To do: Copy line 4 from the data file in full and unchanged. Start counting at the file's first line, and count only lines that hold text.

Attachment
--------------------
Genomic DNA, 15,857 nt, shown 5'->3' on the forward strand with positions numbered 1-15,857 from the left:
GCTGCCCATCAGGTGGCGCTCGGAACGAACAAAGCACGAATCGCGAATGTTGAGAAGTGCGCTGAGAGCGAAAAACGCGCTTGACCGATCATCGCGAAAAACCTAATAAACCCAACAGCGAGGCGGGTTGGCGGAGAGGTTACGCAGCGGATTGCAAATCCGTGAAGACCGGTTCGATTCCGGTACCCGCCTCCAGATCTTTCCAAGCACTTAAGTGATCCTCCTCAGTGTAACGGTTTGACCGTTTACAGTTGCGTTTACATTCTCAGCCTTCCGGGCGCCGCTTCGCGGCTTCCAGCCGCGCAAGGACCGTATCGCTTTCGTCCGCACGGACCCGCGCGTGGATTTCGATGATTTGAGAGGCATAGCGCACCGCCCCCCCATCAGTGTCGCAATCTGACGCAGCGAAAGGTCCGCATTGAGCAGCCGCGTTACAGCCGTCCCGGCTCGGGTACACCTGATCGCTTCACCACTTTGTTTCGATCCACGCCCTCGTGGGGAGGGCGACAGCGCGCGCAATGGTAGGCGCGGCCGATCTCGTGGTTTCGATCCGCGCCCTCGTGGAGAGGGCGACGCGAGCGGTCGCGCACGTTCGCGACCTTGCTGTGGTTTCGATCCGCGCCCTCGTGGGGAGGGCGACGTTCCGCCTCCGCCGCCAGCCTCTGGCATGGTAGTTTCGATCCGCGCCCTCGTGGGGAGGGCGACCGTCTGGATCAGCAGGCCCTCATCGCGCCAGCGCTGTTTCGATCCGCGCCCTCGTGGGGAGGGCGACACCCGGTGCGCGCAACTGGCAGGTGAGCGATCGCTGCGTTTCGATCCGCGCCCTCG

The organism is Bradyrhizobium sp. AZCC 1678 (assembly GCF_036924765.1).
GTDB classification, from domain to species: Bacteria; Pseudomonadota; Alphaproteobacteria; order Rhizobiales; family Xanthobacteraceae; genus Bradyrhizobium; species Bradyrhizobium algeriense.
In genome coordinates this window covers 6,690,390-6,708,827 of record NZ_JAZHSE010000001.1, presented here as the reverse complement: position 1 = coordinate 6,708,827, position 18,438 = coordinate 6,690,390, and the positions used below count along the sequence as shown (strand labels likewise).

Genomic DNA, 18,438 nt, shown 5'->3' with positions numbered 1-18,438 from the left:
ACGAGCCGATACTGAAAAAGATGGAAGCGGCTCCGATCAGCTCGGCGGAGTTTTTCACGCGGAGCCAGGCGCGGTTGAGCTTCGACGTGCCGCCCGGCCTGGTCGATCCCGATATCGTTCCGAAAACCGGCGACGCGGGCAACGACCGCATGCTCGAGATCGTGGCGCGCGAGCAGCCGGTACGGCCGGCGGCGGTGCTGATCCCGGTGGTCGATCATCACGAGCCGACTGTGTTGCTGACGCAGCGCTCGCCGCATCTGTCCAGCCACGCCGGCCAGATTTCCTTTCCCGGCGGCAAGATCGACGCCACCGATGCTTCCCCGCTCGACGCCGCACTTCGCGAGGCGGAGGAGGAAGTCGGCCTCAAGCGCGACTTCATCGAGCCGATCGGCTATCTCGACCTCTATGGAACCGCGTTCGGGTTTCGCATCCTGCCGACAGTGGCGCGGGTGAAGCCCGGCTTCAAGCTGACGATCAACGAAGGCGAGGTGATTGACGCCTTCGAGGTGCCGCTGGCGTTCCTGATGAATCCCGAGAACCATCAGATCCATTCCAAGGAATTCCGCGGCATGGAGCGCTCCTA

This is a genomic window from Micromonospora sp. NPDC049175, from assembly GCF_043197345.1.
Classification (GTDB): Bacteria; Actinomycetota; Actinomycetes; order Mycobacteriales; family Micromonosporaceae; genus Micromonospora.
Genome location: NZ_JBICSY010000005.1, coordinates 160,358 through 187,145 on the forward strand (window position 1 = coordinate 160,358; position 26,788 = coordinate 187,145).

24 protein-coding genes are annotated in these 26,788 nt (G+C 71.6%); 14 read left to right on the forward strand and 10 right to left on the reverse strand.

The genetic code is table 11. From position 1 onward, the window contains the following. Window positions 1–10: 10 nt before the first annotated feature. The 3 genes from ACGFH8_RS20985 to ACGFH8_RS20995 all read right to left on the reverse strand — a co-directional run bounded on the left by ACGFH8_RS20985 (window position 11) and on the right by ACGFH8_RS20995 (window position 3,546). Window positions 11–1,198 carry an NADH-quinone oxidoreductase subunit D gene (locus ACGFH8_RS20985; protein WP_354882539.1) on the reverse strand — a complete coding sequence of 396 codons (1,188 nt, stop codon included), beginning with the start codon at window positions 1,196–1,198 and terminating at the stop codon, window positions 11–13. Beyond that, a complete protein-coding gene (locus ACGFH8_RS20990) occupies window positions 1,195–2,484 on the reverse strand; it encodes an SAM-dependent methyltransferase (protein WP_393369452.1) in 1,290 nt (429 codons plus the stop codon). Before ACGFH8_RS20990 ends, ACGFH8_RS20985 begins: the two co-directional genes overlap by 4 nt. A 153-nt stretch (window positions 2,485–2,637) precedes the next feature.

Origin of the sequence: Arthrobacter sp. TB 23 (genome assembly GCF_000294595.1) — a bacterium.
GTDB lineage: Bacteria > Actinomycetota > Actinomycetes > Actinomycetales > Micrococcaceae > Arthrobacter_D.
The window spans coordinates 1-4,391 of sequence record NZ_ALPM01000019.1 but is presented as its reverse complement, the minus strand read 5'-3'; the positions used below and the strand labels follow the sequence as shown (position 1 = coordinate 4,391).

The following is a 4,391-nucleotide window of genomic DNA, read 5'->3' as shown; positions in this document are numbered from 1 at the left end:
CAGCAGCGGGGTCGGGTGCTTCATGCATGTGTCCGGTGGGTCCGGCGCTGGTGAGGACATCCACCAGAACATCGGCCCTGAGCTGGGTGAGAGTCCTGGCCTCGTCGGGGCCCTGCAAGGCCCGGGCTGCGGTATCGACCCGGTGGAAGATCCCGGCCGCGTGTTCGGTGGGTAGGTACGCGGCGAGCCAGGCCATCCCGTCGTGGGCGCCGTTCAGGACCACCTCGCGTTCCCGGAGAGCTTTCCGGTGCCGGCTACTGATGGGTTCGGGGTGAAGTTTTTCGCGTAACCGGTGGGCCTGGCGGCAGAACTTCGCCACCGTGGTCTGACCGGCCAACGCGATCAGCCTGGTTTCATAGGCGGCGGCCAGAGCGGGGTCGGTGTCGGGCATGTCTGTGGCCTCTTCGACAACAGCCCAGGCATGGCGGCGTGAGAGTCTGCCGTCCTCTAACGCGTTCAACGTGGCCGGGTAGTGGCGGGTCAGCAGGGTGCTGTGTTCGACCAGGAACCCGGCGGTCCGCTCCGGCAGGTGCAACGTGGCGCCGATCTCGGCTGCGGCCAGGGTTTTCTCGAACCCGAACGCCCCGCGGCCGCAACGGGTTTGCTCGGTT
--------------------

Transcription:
GTDB classification, from domain to species: Bacteria; Pseudomonadota; Alphaproteobacteria; order Rhizobiales; family Xanthobacteraceae; genus Bradyrhizobium; species Bradyrhizobium algeriense.